File:Guanosindiphosphat protoniert.svgFile:Guanosintriphosphat protoniert.svg
                        GDP                                                                            GTP

There are two classes of G proteins. The first function as monomeric small GTPases while the second form and function as heterotrimeric G protein complexes. The latter class of complexes are made up of alpha (α), beta (β) and gamma (γ) subunits. In addition, the beta and gamma subunits can form a stable dimeric complex referred to as the beta-gamma complex.

Note: Small GTPases are a family of hydrolase enzymes that can bind and hydrolyze GTP. They are a form of G proteins found in the cytosol which are homologous to the alpha subunit of heterotrimeric G protein complexes, but unlike the alpha subunit of G proteins, a small GTPase can function independently as a hydrolase enzyme to bind to and hydrolyze a GTP to form GDP. The most well-known members are the Ras GTPases and hence they are sometimes called Ras superfamily GTPases.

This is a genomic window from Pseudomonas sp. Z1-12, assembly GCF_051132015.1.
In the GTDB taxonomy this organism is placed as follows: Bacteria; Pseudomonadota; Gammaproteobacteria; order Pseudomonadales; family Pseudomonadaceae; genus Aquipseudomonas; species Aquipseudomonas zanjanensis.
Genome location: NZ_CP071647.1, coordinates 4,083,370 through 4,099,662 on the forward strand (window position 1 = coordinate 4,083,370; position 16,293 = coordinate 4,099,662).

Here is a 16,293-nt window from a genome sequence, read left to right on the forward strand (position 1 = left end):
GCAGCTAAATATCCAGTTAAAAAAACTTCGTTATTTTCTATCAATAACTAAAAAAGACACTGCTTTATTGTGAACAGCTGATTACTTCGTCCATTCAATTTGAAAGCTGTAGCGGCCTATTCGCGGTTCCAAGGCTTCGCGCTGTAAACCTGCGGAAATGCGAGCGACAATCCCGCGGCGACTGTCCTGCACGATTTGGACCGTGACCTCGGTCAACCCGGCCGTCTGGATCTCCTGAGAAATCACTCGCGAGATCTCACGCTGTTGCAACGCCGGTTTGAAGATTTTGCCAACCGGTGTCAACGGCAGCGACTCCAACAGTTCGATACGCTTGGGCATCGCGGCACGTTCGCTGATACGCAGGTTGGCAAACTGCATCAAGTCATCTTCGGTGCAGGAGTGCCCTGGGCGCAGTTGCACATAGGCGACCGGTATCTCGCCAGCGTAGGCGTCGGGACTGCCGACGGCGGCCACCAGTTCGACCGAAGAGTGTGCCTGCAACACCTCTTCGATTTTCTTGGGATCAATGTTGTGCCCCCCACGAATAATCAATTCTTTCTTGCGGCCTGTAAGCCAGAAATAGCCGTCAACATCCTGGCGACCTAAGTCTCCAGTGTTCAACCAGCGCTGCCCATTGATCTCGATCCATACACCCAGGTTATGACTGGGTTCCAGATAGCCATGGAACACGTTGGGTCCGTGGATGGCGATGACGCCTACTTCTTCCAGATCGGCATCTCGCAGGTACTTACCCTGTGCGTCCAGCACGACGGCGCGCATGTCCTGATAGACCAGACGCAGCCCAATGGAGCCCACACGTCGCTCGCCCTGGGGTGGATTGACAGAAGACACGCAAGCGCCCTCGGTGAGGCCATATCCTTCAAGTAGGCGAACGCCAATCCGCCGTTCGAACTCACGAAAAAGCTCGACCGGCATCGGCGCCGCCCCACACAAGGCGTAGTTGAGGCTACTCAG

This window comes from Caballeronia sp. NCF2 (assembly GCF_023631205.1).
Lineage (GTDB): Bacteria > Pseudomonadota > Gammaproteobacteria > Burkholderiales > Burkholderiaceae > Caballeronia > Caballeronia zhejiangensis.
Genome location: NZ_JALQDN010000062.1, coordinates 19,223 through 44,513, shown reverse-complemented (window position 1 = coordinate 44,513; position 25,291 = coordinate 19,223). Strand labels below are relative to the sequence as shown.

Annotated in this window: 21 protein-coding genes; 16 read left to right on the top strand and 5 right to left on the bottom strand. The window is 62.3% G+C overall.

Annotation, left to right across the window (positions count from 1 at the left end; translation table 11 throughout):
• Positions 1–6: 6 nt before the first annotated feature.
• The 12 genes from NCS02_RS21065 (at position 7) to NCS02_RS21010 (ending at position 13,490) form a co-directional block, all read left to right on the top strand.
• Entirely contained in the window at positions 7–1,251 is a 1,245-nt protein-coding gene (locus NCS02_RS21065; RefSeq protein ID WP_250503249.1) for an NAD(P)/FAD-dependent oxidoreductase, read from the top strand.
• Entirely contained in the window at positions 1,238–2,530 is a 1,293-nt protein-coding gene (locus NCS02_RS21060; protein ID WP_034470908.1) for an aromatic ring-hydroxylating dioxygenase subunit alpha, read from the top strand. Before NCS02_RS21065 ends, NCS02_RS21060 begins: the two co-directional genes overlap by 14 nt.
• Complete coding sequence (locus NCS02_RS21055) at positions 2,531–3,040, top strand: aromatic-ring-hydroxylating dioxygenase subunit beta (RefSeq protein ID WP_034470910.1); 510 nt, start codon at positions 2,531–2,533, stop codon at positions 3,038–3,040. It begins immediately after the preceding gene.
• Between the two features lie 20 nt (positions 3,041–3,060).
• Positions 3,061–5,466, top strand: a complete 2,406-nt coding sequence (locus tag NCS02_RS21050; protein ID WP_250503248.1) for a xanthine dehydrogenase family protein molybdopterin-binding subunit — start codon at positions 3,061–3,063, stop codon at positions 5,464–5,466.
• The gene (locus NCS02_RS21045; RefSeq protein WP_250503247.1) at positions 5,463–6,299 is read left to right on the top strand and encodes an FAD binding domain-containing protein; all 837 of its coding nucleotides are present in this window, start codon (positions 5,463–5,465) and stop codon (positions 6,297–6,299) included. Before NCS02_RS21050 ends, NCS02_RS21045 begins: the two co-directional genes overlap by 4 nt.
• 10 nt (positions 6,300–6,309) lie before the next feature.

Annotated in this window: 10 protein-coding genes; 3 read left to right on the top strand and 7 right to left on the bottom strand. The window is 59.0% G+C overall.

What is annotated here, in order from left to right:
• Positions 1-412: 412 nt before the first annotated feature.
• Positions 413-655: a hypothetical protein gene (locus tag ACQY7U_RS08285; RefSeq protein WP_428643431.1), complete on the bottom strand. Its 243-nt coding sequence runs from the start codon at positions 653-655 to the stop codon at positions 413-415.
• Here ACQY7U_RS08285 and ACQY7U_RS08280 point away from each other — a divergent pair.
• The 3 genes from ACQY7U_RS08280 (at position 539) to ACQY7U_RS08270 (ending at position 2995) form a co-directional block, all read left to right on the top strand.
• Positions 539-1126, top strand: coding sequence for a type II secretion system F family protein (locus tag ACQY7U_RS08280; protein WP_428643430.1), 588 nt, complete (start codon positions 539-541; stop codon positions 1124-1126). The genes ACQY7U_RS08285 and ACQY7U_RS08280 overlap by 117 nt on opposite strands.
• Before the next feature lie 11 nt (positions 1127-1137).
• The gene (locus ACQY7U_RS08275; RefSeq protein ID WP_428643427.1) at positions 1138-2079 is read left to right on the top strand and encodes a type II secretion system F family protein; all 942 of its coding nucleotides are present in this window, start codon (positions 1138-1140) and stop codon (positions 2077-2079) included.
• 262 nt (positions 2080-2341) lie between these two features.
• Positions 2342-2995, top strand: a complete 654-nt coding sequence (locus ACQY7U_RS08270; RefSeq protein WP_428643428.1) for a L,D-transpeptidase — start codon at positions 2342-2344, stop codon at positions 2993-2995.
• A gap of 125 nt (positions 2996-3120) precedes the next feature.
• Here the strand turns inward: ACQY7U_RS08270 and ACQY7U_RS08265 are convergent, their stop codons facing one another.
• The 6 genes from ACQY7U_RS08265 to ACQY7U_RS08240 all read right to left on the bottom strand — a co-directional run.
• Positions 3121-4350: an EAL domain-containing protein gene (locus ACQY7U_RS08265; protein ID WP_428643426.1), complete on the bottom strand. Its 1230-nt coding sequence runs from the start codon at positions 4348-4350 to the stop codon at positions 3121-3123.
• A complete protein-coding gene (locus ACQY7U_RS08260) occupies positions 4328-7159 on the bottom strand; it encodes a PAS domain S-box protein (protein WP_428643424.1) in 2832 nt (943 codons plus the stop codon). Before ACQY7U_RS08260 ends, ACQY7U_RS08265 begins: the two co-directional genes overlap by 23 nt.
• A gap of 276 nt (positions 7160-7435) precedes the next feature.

G proteins are molecular switches that use GDP (colored purple here) to control their signaling cycle. When GDP is bound, as shown here, the G protein is inactive. To activate the protein, the GDP is replaced with GTP, the G protein will deliver its signal. G proteins come in many shapes and sizes. Most are used for cell signaling, but other types play an important role in other tasks, such as powering protein synthesis. The ones described here are termed heterotrimeric G proteins because they are composed of three different chains, denoted as alpha (tan), beta (blue), and gamma (green). The little red piece is a loop on the surface of the alpha subunit that is important in transmitting the signal.

Some Types of Gα Subunits:

#The family consists of the G protein α subunit, which acts as a weak GTPase. G protein classes are defined based on the sequence and the function of their α subunits: